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Le Orme - Contrappunti CD (album) cover


Le Orme


Rock Progressivo Italiano

3.96 | 234 ratings

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Prog Reviewer
5 stars This is a complex and "engaged" album and probably you will find difficult to appreciate it from the first listening. Actually I begun to completely enjoy "Contrappunti" only after having listened to some of its songs during the live performances of the band, especially "La fabbricante d'angeli", "India" and "Maggio". Contrappunti means counterpoints, contrasts... This is a kind of a concept album about contrasts.

The title track is an amazing opener. It is a complex instrumental piece, built upon the dialog between piano and keyboards, corroborated by an astounding drums and bass work. Classical inspiration that melts into progressive rock and vice-versa.

"Frutto acerbo" (Unripe fruit) is a melancholic acoustic ballad with inspired lyrics where the unripe fruit of the title is the heart of a child suffering because his first love feelings.

"Aliante" is a short instrumental with a catchy melody leaded by the keyboards. It sounds a little bit "light" if compared with the other instrumental tracks of this album, but it's quite good anyway.

"India", introduced by the peculiar voice of Aldo Tagliapietra, is a suggestive and dark track about the charms of the culture of the Asiatic subcontinent. "What wisdom comes out resounding from the sitar?". Souvenirs of a journey in India, the newspapers announcing that India owned the atomic bomb while many of his children were starving. Lyrics and music were inspired by the contrasts of this country regarded as a "mystical woman". By the way, the interest for the Indian culture has always been strong for Aldo Tagliapietra so, in the nineties, he learned to play the sitar, an instrument that gives now an exotic touch to Le Orme's performances, especially when they play this song.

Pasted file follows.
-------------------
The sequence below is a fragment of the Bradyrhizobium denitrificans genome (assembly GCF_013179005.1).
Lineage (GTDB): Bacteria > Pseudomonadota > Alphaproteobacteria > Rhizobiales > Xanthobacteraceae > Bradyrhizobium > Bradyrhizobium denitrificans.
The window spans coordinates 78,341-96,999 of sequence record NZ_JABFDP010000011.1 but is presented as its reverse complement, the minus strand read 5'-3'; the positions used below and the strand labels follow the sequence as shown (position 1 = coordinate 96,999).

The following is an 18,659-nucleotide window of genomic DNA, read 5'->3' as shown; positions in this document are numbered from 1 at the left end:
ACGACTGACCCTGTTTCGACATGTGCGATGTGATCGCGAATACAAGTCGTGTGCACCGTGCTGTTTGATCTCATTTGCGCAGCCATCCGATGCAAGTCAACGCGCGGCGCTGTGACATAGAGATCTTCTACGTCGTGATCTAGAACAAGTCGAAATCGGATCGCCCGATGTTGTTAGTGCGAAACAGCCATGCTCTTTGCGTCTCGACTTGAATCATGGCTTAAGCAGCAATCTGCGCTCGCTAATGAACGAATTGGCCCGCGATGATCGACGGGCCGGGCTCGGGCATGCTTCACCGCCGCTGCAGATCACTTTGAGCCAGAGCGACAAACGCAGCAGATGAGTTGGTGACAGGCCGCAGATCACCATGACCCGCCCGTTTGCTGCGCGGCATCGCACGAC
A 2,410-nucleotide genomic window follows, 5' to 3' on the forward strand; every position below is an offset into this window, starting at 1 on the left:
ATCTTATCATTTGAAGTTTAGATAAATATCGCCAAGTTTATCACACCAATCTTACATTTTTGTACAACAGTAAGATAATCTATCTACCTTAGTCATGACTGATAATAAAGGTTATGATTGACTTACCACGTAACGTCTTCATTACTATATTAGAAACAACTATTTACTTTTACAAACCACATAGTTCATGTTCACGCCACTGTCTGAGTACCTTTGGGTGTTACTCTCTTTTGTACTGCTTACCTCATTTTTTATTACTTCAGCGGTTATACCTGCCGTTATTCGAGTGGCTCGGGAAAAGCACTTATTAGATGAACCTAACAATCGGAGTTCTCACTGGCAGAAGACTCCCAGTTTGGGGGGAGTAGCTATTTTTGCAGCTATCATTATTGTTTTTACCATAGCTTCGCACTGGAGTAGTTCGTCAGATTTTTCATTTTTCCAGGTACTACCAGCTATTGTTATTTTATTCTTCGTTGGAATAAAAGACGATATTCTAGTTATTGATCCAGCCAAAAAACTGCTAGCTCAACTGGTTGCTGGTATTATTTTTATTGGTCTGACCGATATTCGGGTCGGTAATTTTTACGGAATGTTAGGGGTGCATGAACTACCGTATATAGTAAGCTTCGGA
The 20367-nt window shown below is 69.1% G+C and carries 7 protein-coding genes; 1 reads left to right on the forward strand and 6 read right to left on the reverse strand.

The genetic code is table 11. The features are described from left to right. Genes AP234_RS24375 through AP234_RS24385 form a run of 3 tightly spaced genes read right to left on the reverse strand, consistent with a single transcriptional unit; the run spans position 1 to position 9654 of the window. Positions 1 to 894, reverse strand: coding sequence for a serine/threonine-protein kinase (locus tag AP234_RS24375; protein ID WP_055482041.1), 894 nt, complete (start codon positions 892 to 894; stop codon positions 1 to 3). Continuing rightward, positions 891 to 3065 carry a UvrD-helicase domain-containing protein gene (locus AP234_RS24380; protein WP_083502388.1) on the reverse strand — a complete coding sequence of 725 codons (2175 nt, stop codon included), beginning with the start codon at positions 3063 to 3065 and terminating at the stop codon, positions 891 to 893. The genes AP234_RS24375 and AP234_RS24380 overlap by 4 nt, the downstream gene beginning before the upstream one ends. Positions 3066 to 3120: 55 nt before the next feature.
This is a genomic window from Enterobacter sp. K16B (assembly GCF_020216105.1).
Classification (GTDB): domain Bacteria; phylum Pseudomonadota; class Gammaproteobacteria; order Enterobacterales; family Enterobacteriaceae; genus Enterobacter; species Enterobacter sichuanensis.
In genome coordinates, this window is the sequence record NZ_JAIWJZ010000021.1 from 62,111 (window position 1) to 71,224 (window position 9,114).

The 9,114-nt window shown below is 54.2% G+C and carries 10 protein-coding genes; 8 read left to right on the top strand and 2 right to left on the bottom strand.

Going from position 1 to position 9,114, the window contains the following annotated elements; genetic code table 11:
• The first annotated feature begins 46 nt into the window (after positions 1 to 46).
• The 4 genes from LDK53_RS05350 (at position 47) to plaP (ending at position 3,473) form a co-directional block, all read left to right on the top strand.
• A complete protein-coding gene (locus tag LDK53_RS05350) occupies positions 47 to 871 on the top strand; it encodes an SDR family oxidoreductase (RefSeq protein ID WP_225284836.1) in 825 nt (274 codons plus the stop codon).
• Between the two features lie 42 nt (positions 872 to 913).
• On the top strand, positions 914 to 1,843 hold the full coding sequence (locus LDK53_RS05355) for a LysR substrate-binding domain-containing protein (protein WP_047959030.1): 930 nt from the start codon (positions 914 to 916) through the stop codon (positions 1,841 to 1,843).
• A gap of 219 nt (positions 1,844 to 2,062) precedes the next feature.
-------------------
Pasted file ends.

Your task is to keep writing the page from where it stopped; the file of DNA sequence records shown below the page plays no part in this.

"La fabbricante d'angeli" (The maker of angels) is my favourite track on this album. A romantic instrumental intro with a great drum work lead to the singing. "From the deepest darkness of the night / Two empty eyes slip from the stars / The maker of angels is already gone down / But she stumbles in her rusted tools.": lyrics are about abortion, a very difficult subject to deal with, especially in the Italy of the early seventies. Le Orme were able to do it in a very poetical way, without saying if abortion is right or wrong. Just a way to let you think about. I find this song delicate and aggressive in the meantime.

The classical inspired "Notturno" is an instrumental track where, in my opinion, the contrast between piano and keyboards gives a mood of gloomy tension, so that it could be included in the soundtrack of a thriller.

"Maggio" (May) has always been one of the band live favourites and I remember Aldo Tagliapietra introducing this piece telling that it had been inspired by the Italian political situation: in that time the PCI, the Italian Communist Party, in the early seventies one of the strongest Communist Parties in Western Europe, was facing the DC, the Democratic Christian Party bound to the Catholic Church. In Italy the seventies are also called "gli anni di piombo = the years of lead" because that was a time of slaughters and terrorism. That was also the time of the political compromise. May is the month of the labour day and the month dedicated to the Virgin Mary. Lyrics here try to draw images of these contrasts, like that of a priest listening, behind the door of his church, to the voices of the labour feast raising from the square. "L'uomo č il primo ed il pių grande fra i tesori della terra = The man is the first and the most important among the earth's treasures": this sentence was pronounced by the pope and by a representative of the Chinese Communist Party more or less in the same period and seem to be put in the lyrics just to suggest that there could have been some common points between the Communist Party and the Catholic Church. The music of this dilated and complex track sometimes seem to underline deliberately the strength of lyrics with the sound of the bells, with a great keyboards work and a powerful rhythmic section.

Definitely an essential album in any prog collection!

andrea | 5/5 |


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